Children’s toys, broken electronics, fragments of plastic, and abandoned fishing nets. It sounds like a line from poet Pablo Neruda’s Ode to Things. But instead, it’s an account of the debris swirling between Hawaii and California in the Great Pacific Garbage Patch (GPGP) as observed by oceanographer Laurent Lebreton and a team of scientists.
A recent study published in the journal Scientific Reports has, for the first time, quantified the Great Pacific Garbage Patch’s (GPGP) dimensions and content. It determined that an estimated 1.8 trillion pieces of flotsam cover an area roughly four times the size of California—four to 16 times bigger than previously thought.
Earlier attempts to analyze the GPGP’s ocean plastic concentrations were gathered from samples collected with surface trawls. Because the small net size and limited surface area covered, scientists were concerned with the accuracy of these studies and that the data may have omitted larger plastic objects such as bottles, buoys, and fishing nets.
Therefore, for this study, researchers conducted multi-vessel trawl sampling over the course of three months to gain an accurate measurement of the distribution of buoyant plastics. The team also conducted aerial surveys to gather geo-referenced imagery and refine their count of larger debris particles. They compared their datasets with historical accounts in order to evaluate the rate of plastic accumulation in the GPGP.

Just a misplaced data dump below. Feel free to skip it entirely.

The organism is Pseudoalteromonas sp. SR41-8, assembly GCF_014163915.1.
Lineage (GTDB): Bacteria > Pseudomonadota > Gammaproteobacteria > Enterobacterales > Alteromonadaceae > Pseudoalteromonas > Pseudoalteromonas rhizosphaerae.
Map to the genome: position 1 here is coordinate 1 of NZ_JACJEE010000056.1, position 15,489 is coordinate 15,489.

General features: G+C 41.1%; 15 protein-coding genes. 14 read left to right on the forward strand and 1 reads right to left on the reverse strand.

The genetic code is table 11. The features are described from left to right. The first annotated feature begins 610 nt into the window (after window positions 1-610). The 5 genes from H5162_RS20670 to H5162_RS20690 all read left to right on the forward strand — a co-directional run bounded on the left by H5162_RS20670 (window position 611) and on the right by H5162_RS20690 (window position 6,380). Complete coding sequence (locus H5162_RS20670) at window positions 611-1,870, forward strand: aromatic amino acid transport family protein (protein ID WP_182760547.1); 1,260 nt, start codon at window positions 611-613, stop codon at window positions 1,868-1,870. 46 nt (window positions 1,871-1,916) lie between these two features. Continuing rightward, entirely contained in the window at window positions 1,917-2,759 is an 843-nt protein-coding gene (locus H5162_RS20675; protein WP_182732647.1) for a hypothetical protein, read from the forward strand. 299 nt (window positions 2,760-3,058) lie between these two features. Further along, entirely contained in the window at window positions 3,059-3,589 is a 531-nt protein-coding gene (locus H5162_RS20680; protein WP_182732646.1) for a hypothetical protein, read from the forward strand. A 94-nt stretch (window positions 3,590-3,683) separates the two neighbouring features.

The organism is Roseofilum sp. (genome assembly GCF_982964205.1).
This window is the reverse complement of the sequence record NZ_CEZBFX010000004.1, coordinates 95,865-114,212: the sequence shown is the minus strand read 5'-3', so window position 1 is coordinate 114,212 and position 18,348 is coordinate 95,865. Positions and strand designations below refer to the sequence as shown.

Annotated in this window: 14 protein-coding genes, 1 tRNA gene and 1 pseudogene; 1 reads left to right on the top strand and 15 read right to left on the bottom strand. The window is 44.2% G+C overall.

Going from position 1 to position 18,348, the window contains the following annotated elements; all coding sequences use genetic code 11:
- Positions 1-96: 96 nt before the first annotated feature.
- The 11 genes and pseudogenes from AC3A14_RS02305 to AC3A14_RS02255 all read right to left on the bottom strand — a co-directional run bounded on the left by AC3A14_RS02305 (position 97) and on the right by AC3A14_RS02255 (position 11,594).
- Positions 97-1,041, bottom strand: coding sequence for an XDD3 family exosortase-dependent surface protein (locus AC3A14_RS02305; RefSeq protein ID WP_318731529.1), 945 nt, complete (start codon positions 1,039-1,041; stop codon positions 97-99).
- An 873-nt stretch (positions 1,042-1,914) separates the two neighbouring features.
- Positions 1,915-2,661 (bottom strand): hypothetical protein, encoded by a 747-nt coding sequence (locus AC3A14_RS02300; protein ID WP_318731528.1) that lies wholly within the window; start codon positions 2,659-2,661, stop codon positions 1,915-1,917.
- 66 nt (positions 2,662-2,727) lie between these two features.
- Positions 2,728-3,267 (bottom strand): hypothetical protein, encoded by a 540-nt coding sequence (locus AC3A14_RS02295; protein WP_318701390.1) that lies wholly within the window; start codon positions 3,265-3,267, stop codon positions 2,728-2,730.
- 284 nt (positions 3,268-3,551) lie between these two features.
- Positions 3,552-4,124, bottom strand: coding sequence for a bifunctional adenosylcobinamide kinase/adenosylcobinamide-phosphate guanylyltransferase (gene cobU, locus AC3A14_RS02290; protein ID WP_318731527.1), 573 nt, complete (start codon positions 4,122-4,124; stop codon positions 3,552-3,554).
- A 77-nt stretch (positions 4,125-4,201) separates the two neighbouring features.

They discovered that the GPGP is growing “exponentially.”
More plastic was produced in the last decade than ever before. Today’s global annual plastic consumption has reached over 320 million tons, according to a recent New York Times article. Around 60% of that plastic is less dense than seawater, meaning that it may join the 87,000 tons’ worth of debris floating in the GPGP’s oceanic gyre.
These statistics are alarming. And it seems that, as an industry, there must be a way for us to actively support efforts to find a solution. How can we leverage our organizations’ current investment in technologies related to filtration and separation? How can we tap into the wealth of collective experience gathered by our colleagues?
“…this ocean is yours, and mine,” wrote Pablo Neruda in Ode to Things, “these buttons and wheels and little forgotten treasures, fans upon which love has scattered its blossoms, glasses, knives and scissors—all bear the trace of someone’s fingers on their handle or surface…”
In what ways do you think the water industry can help decrease the accumulation of plastics in the GPGP?